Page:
Moto in Japan Ep.1: Eating Sushi with Jokigen

What may be the most difficult task in running Moto is deciding what sake, beer or spirit to include on our beverage list, given the wealth of stunning beverages to choose from in Japan. That is why our philosophy is to personally visit each and every producer before entering a partnership with them so that we can select drinks that go beyond simply tasting delicious. The items we choose must also be embodiments of fine craftsmanship made with passion, and most importantly, by good people!

We have our fair share of hilarious, bewildering, and sometimes even moving tales regarding our brewery visits that we would love to share with you over a drink (or two!) the next time you visit us at Moto. Yet in the meantime, we hope you continue to check in on this ongoing journal series, ‘Moto in Japan,’ a highlight-reel if you will of our adventures in the homeland.

Our first episode looks back on the time we visited Sakata Brewery, or ‘Jokigen,’ the name of their house brand of sake that has now become synonymous with the brewery name. After an hour-long flight from Tokyo and a few local trains later, we reached Sakata city in Yamagata prefecture. Our first impressions? While beautiful as every corner of Japanese countryside tends to be, it was a quiet residential area, different than what we expected given its historical reputation as the host of one of the most prosperous ports in the nation.

On the train ride to Sakata City, Yamagata – not too shabby of a view!

Our excitement at having arrived did not waver however due to Sakata Brewery’s stellar reputation. In recent years, it has been the constant feature in national tasting competitions, taking top honours five years in a row, while attracting a broad fan base throughout the nation and abroad (you can read further about the brewery here). Hence why we were keen on meeting the masterminds themselves!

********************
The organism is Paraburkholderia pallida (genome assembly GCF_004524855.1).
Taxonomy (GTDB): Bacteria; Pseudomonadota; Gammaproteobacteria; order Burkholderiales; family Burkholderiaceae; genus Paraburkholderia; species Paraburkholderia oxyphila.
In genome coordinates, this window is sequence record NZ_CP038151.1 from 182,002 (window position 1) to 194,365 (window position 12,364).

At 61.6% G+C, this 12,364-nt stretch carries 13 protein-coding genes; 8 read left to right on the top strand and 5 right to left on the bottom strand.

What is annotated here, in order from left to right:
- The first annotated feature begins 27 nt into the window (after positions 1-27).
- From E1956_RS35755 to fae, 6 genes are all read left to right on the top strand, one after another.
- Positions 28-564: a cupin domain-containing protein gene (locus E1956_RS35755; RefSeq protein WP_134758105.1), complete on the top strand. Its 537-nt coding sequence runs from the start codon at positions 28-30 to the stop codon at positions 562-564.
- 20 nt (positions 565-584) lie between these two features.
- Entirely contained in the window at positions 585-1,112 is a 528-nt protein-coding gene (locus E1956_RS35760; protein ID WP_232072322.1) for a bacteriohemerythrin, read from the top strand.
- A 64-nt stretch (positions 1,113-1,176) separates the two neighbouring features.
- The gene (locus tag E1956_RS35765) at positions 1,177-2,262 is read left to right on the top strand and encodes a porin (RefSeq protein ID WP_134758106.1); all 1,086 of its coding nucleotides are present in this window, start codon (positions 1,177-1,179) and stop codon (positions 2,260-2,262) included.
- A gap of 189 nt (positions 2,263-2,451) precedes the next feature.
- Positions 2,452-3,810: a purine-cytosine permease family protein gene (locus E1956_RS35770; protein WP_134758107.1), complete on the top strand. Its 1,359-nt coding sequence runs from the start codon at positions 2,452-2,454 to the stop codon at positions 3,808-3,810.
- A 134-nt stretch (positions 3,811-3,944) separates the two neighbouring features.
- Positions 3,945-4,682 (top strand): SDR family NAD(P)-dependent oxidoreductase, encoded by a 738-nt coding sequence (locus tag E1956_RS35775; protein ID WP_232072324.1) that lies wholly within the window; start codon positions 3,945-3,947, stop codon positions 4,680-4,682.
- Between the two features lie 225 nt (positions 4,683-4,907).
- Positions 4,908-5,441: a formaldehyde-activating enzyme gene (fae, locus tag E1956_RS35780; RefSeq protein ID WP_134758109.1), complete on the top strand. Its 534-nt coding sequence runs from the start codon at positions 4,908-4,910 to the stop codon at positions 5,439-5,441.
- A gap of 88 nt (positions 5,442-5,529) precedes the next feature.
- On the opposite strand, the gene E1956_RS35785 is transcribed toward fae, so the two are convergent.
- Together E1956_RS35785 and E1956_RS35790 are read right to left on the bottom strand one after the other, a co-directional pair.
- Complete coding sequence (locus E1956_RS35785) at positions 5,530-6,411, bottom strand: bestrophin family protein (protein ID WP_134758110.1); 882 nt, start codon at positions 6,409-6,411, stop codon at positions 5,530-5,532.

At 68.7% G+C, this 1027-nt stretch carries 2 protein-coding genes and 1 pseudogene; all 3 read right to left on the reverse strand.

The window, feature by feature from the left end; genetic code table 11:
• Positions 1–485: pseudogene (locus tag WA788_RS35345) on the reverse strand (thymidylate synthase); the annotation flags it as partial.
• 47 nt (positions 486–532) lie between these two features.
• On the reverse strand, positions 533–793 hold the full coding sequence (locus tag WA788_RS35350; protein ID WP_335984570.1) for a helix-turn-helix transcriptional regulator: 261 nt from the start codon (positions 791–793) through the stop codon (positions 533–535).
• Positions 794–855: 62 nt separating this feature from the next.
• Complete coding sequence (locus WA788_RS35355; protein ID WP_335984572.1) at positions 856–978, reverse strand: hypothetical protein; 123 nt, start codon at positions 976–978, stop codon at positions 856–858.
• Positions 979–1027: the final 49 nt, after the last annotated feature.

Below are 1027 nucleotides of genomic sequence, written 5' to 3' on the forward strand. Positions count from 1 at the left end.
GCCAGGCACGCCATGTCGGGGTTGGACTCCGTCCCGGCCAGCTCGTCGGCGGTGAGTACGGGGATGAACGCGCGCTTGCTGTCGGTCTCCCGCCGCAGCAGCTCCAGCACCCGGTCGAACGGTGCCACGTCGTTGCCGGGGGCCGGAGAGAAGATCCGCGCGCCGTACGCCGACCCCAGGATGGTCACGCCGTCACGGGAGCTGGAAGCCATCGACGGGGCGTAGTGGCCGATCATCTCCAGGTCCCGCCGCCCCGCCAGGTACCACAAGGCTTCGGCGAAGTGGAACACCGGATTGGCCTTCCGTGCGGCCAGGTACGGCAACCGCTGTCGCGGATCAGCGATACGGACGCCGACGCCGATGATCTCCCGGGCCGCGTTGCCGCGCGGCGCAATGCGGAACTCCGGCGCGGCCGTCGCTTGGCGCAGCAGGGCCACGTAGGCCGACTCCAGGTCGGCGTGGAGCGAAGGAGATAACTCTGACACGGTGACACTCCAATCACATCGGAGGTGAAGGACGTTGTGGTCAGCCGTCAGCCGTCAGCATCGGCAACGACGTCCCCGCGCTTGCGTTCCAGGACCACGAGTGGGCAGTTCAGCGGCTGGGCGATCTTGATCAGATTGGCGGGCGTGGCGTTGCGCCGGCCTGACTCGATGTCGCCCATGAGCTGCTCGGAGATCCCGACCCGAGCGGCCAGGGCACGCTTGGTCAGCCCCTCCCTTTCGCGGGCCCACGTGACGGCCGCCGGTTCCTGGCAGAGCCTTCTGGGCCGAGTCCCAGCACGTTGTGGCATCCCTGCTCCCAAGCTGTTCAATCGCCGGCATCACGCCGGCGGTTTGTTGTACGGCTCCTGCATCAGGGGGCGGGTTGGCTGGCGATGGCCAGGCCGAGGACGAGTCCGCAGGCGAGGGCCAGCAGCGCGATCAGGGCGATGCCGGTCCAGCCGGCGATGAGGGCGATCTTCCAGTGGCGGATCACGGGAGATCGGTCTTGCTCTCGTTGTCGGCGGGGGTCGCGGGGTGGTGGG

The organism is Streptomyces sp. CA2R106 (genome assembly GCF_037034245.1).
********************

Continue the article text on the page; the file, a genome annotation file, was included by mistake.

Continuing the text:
The Jokigen office, a very modern building adjacent to their brewery
Beautiful tasting counter inside the Jokigen office space

Moments after our arrival after some brief introductions and quick pleasantries were exchanged, Mr. Nao Sato, Jokigen’s Senior Managing Director that was taking care of us for the day, asked us if we were hungry. When we responded that we always were, he took us down the road to his favourite sushi restaurant. As soon as our behinds hit the traditional Japanese tatami seating area that was reserved for us, the head chef came to greet us personally. He kindly explained that there will be no need for us to dip any of the sushi in extra soy sauce as he will be serving up each dish with the perfect amount of house-made soy sauce, or sometimes other sauce types, already on each morsel in a way that best brings forth the character of each fish. Our eyes lit up with this news, as even in Japan, this type of care by a sushi chef can only be found at the most prestigious dining establishments.

What followed was magical. During the generous 10 course meal, each bite-size piece of perfection was pure joy, what with the medley of fresh fish caught the morning of simply melting on our tongues. Keeping in line with Japanese etiquette, as soon as a plate of sushi hit the table, we would all reach for our piece immediately instead of letting it sit idle. A server would then swiftly replace the plate with another equally exciting platter.